A Small Bonfire                                                        Midnight Tea

Back in 2011, I started a couple of paintings featuring the fox. I had a long fascination with this animal, which has several associations with indigenous Shinto and folklore in Japan. After completing my first paintings, circumstances prevented me from moving forward with a complete series until recently. Since time has passed and my original inspiration is fuzzy, I decided to visit the foxes during a recent family visit to Japan.

   The Makekirai Inari shrine is located in Sasayama and it was hard to research. There was only one or two references on Google and location was unclear. However, once I got to the city of Sasayama, people knew where to send me. The purple curtains above depict a muscular fox ready to wrestle. Afterwards, we stopped for coffee at a small Peruvian cafe and became friends with the couple who runs the place. He was a former adventurer who rode his motorcycle across the US and all over South America. He met his wife in Peru and they moved to the little town of Sasayama. His wife was overcome with emotion when my mother mentioned that I was visiting her from the States. She said she misses her mother terribly, though her mother now resides in the States.

The Toyokawa Inari is located in the town of Toyokawa outside of Nagoya. Under the shade of tall cryptomeria trees, the large pack of kitsune creates an eerie scene. I don't know who sews the red bibs and dresses each fox, but the effect is stunning. These foxes looked like jackals and some have fierce expressions.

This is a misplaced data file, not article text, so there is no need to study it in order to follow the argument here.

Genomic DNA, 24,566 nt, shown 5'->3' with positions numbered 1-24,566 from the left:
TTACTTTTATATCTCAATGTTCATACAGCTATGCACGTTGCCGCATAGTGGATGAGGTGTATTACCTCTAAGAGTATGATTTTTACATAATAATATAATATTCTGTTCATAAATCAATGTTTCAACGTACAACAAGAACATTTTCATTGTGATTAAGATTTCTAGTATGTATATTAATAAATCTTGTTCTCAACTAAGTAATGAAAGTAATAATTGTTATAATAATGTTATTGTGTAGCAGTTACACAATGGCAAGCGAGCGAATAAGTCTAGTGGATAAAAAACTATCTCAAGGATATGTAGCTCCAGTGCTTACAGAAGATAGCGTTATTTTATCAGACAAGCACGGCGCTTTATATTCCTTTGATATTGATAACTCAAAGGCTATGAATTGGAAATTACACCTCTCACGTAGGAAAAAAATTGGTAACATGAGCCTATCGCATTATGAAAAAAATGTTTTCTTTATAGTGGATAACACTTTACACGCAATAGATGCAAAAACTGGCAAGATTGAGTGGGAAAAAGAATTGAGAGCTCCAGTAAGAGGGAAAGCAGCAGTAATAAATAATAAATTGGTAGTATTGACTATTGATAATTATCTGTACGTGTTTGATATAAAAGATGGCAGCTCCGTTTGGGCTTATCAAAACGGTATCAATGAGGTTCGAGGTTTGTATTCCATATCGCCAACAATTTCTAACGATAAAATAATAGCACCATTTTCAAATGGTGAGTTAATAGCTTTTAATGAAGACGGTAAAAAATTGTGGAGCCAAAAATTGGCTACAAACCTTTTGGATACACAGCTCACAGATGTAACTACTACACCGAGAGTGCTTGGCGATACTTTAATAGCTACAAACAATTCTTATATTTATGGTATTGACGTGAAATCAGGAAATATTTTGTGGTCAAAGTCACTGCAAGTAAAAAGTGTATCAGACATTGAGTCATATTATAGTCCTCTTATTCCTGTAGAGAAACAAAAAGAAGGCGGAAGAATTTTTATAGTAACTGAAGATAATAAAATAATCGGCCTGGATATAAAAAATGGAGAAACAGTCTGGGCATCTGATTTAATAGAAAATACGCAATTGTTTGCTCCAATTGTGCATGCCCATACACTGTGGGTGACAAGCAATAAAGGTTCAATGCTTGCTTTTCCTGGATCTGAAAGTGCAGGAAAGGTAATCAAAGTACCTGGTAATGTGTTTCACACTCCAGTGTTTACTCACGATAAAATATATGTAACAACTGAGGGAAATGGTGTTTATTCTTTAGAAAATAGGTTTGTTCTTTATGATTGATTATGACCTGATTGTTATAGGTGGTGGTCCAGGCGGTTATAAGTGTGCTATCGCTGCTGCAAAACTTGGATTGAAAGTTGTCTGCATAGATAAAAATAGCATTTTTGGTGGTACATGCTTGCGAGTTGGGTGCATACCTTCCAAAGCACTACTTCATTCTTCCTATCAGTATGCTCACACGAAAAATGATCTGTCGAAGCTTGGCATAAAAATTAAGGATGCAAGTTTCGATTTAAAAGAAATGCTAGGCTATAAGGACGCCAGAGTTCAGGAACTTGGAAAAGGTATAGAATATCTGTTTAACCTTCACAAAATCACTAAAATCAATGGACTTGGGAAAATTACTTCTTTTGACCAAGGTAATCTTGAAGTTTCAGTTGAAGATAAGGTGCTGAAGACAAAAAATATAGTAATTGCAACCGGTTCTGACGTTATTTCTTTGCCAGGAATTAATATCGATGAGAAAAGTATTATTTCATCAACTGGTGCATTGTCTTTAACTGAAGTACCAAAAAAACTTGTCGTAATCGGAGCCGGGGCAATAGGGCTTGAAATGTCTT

Just outside the Toyokawa shrine, there's a small inari zushi place that serves the most delicious inari. I instantly turned into a fox, gobbling down these delectable morsels. 

The Fushimi Inari in Kyoto is one of the largest, and features a long torii gateway up the hill to the main shrine. Eachi torri represents a hefty donation by a business or individual. At the top, you can purchase a charming wish card in the shape of a fox's face. At the entrance to the shrine, there is a leaping fox with a sheaf of rice grain in its mouth. The fox's role as the intermediary or messenger of the god of grain is emphasized here. And so is capitalism. 

The Tamatsukuri Inari Shrine in Osaka is only incidentally an inari shrine. It features the sacred jewel rather than the fox. But a small corner of the shrine includes some foxes that were shunted over to this shrine many centuries ago by Toyotomi Hideyoshi.

The Oiwa Inari is tucked away in an unassuming Tokyo neighborhood. It is named after Oiwa, the famous vengeful ghost in Yotsuya Kaidan. Located in the family estate of the "real" Oiwa, this shrine is visited by film crews and actors who pray that misfortune will not visit them while they film the latest version of Yotsuya Kaidan.

Foxes are also associated with family and fertility. Here are some tender scenes between mother and child.

Monday, December 21, 2015

21st Century Contemporary Art Museum

New Kanazawa train station with expansive glass atrium 

 Swimming Pool by Leandro Erlich 

Color Activity House by Olafur Eliasson

Something that Dwells Inside Life by Kashio Satomi

Eco-Art with misspelling, artist name missing

The 21st Century Contemporary Art Museum in Kanazawa is comprised of free public access exhibitions and an admission-based (not cheap) section. Because we arrived in the late afternoon, we decided to visit areas that were free-access only. The museum is divided into multiple sections connected by white-walled corridors. It has several outdoor installations as well as segmented indoor exhibitions (painting section, eco-art section, installation section). Overall, I felt the collection was uneven. I loved Kashio's fiber art installation but many of the contemporary works by Japanese artists left me cold. I felt that the artists only grasped the surface sensibility of Western conceptual and eco-art and had not yet transformed the media into their own. 

Entrance to museum

Connecting corridors